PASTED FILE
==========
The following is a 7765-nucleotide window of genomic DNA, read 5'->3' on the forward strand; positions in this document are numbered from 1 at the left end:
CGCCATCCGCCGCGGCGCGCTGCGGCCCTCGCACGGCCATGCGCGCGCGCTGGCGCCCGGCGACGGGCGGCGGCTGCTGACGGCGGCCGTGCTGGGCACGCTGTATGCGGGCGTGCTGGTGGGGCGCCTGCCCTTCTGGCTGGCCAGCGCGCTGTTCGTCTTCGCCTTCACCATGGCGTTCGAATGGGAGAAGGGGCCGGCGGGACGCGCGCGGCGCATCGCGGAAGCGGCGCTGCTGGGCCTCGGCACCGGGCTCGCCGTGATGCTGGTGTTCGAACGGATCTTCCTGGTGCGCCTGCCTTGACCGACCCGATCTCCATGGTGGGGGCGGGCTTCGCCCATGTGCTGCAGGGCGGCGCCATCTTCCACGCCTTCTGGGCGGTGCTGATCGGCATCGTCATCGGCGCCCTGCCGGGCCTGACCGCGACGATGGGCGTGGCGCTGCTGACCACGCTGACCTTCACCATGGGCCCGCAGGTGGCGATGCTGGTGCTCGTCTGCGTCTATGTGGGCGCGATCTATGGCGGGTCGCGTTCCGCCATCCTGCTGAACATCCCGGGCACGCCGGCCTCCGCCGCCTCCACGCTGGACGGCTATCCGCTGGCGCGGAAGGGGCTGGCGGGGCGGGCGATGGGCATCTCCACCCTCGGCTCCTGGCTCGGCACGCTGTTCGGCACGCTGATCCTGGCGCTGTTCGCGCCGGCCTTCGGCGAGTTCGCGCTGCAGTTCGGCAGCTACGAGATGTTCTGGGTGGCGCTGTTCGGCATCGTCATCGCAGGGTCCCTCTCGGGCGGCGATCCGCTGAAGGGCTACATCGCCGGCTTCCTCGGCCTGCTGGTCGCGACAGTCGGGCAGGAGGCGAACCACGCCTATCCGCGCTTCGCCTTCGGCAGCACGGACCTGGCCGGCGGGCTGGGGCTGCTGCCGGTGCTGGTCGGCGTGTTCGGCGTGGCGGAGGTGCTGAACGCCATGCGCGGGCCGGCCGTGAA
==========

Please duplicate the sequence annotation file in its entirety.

The following is a 7765-nucleotide window of genomic DNA, read 5'->3' on the forward strand; positions in this document are numbered from 1 at the left end:
CGCCATCCGCCGCGGCGCGCTGCGGCCCTCGCACGGCCATGCGCGCGCGCTGGCGCCCGGCGACGGGCGGCGGCTGCTGACGGCGGCCGTGCTGGGCACGCTGTATGCGGGCGTGCTGGTGGGGCGCCTGCCCTTCTGGCTGGCCAGCGCGCTGTTCGTCTTCGCCTTCACCATGGCGTTCGAATGGGAGAAGGGGCCGGCGGGACGCGCGCGGCGCATCGCGGAAGCGGCGCTGCTGGGCCTCGGCACCGGGCTCGCCGTGATGCTGGTGTTCGAACGGATCTTCCTGGTGCGCCTGCCTTGACCGACCCGATCTCCATGGTGGGGGCGGGCTTCGCCCATGTGCTGCAGGGCGGCGCCATCTTCCACGCCTTCTGGGCGGTGCTGATCGGCATCGTCATCGGCGCCCTGCCGGGCCTGACCGCGACGATGGGCGTGGCGCTGCTGACCACGCTGACCTTCACCATGGGCCCGCAGGTGGCGATGCTGGTGCTCGTCTGCGTCTATGTGGGCGCGATCTATGGCGGGTCGCGTTCCGCCATCCTGCTGAACATCCCGGGCACGCCGGCCTCCGCCGCCTCCACGCTGGACGGCTATCCGCTGGCGCGGAAGGGGCTGGCGGGGCGGGCGATGGGCATCTCCACCCTCGGCTCCTGGCTCGGCACGCTGTTCGGCACGCTGATCCTGGCGCTGTTCGCGCCGGCCTTCGGCGAGTTCGCGCTGCAGTTCGGCAGCTACGAGATGTTCTGGGTGGCGCTGTTCGGCATCGTCATCGCAGGGTCCCTCTCGGGCGGCGATCCGCTGAAGGGCTACATCGCCGGCTTCCTCGGCCTGCTGGTCGCGACAGTCGGGCAGGAGGCGAACCACGCCTATCCGCGCTTCGCCTTCGGCAGCACGGACCTGGCCGGCGGGCTGGGGCTGCTGCCGGTGCTGGTCGGCGTGTTCGGCGTGGCGGAGGTGCTGAACGCCATGCGCGGGCCGGCCGTGAA